Why James Clapper Should Be Impeached For Lying To Congress
from the throw-him-out dept
We’ve already covered how Director of National Intelligence James Clapper not only lied to Congress, but has now admitted he lied by claiming he told the “least untruthful answer” he could think of, which was extremely untruthful, in that it was untruthful. He was asked whether or not the NSA collects any type of data on millions of Americans and he said no. The full collection of records on every phone call for the past seven years (at least) proves that statement was categorically false. Derek Khanna has an excellent and detailed opinion piece up on how this clearly constitutes an impeachable offense in the form of lying to Congress.
The whole thing is worth reading, but after going through the background leading up to the question and answer, followed by an explanation that Wyden clearly wasn’t fishing, but was asking from direct knowledge of what the NSA was doing, Khanna gets to the point of why this is so horrific for a functioning democracy:
Clapper’s statement appears to have misled the relevant Congressional Committee, and more importantly, misled Members of Congress who don’t receive the information that the Intelligence Committee receives. Ultimately these statements misled the general public. This obfuscation of the truth inhibited the Intelligence Committee from performing proper oversight, which is the primary role of the Intelligence Committee. There is little point in having an oversight committee for intelligence if members of the intelligence community can simply lie when asked questions before a hearing.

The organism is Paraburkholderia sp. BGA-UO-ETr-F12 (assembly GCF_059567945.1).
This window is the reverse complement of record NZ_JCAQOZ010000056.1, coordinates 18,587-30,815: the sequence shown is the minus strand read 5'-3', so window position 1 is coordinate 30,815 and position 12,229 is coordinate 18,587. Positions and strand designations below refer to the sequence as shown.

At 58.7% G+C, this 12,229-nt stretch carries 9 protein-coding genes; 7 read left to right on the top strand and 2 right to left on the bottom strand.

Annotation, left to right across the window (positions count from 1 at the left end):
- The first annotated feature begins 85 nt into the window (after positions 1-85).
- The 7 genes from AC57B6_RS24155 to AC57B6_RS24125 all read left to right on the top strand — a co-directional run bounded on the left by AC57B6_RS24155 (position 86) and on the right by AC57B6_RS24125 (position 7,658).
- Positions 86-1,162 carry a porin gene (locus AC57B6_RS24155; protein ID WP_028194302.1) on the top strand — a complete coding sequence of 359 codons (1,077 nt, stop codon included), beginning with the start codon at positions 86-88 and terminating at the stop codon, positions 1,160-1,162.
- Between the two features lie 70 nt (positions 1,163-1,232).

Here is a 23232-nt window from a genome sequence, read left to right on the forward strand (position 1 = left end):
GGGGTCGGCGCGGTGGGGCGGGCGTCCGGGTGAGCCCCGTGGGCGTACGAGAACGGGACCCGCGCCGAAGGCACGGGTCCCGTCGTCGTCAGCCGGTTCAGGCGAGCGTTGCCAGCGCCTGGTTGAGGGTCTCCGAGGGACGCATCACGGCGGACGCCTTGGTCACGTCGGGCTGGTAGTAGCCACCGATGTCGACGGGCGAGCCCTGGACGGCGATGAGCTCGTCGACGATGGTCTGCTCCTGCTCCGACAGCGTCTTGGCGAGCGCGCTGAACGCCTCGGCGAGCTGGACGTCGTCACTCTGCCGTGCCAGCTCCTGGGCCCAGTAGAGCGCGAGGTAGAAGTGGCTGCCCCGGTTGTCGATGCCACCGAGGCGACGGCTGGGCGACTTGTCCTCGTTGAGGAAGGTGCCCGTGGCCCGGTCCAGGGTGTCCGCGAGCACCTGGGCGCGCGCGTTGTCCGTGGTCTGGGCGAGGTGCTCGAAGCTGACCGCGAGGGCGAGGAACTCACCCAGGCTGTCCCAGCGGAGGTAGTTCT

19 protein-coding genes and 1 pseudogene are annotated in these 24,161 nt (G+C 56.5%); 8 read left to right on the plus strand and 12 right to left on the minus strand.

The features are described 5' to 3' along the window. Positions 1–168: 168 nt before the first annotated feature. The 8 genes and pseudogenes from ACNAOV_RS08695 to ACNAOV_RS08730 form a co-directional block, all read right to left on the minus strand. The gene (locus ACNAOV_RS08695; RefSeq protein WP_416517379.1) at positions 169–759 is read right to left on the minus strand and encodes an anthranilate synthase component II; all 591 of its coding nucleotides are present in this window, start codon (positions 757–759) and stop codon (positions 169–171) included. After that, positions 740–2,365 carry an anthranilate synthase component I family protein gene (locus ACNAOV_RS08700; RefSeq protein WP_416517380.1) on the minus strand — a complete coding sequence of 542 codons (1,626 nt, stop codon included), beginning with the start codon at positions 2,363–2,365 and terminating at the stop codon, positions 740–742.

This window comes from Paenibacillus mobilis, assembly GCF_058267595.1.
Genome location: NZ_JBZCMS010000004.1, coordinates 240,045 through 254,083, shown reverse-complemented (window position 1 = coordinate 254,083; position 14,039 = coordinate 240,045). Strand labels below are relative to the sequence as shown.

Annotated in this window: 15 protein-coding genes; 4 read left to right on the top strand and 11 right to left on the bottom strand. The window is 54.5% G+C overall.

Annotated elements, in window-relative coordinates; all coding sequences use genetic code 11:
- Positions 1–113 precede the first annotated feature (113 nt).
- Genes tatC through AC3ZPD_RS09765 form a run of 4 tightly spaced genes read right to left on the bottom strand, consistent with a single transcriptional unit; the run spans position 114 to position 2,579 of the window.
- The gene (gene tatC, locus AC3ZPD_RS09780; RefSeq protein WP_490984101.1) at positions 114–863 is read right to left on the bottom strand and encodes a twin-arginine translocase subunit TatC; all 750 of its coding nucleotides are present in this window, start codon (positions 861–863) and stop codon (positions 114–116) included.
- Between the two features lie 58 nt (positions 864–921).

Misspeaking at a hearing may be a mistake. Misspeaking before the Intelligence Committee is an extremely grievous mistake. But even more egregious here is the Clapper had ample time to correct the record and apparently failed to do so. Statements made at hearings are not coffee shop like discussions; rather, they are carefully prepared in advance. If Clapper did not have a prepared answer for this question, it’s extremely likely that the NSA counsel would have reviewed his statement after the hearing – putting him on notice that if his statement was incorrect he had the obligation to correct it. In fact, if the NSA’s counsel knew that Clapper was lying or misspeaking, he may have had a legal obligation to tell Clapper to inform the Committee of his misstatement. And, under a similar procedure for lying at court, if Clapper refused to correct the record then the Counsel may have had an obligation to tell the Committee anyway. This gives some perspective on the legal severity of lying to a congressional committee.
In other words, if Clapper is allowed to lie, expect plenty of other administration officials to lie as well, and say goodbye to any oversight authority that Congress may have once had.
Furthermore, as Khanna points out, President Obama’s claims that Congress was “fully informed” about these programs ring hollow when put into context:
President Obama has claimed that Congress was aware of all ongoing programs of this nature. The Administration can’t have it both ways. It can’t claim that Congress was in the loop and signed off when the Director of National Intelligence appears to have at best misled and at worst lied to the relevant oversight branch.
We’ve gone through this before. The intelligence community’s rogue nature was supposed to have been reined in 40 years or so ago, but in the last decade it appears to have gone right back to the way it used to be. If there is no real oversight, is it really any surprise that they start increasingly looking to expand and abuse the tools they have at their disposal. It seems, at the very least, that Congress should be exploring, deeply, whether or not the administration, and James Clapper in particular, directly lied to Congress, and then continued to lie after that initial lie.